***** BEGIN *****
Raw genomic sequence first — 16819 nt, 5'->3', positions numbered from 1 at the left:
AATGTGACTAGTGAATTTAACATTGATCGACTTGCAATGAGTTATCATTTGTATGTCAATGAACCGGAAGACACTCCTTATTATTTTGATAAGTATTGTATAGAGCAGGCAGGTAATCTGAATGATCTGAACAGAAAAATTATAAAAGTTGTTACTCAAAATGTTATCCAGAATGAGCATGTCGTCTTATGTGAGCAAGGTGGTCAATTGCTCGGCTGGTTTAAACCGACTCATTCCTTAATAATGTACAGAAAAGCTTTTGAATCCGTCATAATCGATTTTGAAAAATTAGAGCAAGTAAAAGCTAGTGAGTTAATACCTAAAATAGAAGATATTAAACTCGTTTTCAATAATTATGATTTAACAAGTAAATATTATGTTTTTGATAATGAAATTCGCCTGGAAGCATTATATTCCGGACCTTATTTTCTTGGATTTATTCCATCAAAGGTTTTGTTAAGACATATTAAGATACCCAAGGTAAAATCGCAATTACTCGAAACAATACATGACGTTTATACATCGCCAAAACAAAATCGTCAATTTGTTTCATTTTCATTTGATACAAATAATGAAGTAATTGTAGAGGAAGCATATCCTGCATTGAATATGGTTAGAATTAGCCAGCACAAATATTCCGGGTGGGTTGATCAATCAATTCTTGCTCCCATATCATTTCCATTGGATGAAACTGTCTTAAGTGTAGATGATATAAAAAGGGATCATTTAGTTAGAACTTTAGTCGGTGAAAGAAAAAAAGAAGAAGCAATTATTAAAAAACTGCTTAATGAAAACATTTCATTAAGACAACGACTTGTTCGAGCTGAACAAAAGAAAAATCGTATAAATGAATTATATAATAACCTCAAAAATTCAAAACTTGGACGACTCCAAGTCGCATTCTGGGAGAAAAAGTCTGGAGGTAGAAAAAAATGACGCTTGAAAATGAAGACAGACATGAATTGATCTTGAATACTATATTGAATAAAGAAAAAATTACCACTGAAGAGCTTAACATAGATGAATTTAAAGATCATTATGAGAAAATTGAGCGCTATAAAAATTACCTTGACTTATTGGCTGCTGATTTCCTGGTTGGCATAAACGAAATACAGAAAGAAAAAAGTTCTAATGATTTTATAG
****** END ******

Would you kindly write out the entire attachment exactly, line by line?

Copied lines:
Raw genomic sequence first — 16819 nt, 5'->3', positions numbered from 1 at the left:
AATGTGACTAGTGAATTTAACATTGATCGACTTGCAATGAGTTATCATTTGTATGTCAATGAACCGGAAGACACTCCTTATTATTTTGATAAGTATTGTATAGAGCAGGCAGGTAATCTGAATGATCTGAACAGAAAAATTATAAAAGTTGTTACTCAAAATGTTATCCAGAATGAGCATGTCGTCTTATGTGAGCAAGGTGGTCAATTGCTCGGCTGGTTTAAACCGACTCATTCCTTAATAATGTACAGAAAAGCTTTTGAATCCGTCATAATCGATTTTGAAAAATTAGAGCAAGTAAAAGCTAGTGAGTTAATACCTAAAATAGAAGATATTAAACTCGTTTTCAATAATTATGATTTAACAAGTAAATATTATGTTTTTGATAATGAAATTCGCCTGGAAGCATTATATTCCGGACCTTATTTTCTTGGATTTATTCCATCAAAGGTTTTGTTAAGACATATTAAGATACCCAAGGTAAAATCGCAATTACTCGAAACAATACATGACGTTTATACATCGCCAAAACAAAATCGTCAATTTGTTTCATTTTCATTTGATACAAATAATGAAGTAATTGTAGAGGAAGCATATCCTGCATTGAATATGGTTAGAATTAGCCAGCACAAATATTCCGGGTGGGTTGATCAATCAATTCTTGCTCCCATATCATTTCCATTGGATGAAACTGTCTTAAGTGTAGATGATATAAAAAGGGATCATTTAGTTAGAACTTTAGTCGGTGAAAGAAAAAAAGAAGAAGCAATTATTAAAAAACTGCTTAATGAAAACATTTCATTAAGACAACGACTTGTTCGAGCTGAACAAAAGAAAAATCGTATAAATGAATTATATAATAACCTCAAAAATTCAAAACTTGGACGACTCCAAGTCGCATTCTGGGAGAAAAAGTCTGGAGGTAGAAAAAAATGACGCTTGAAAATGAAGACAGACATGAATTGATCTTGAATACTATATTGAATAAAGAAAAAATTACCACTGAAGAGCTTAACATAGATGAATTTAAAGATCATTATGAGAAAATTGAGCGCTATAAAAATTACCTTGACTTATTGGCTGCTGATTTCCTGGTTGGCATAAACGAAATACAGAAAGAAAAAAGTTCTAATGATTTTATAG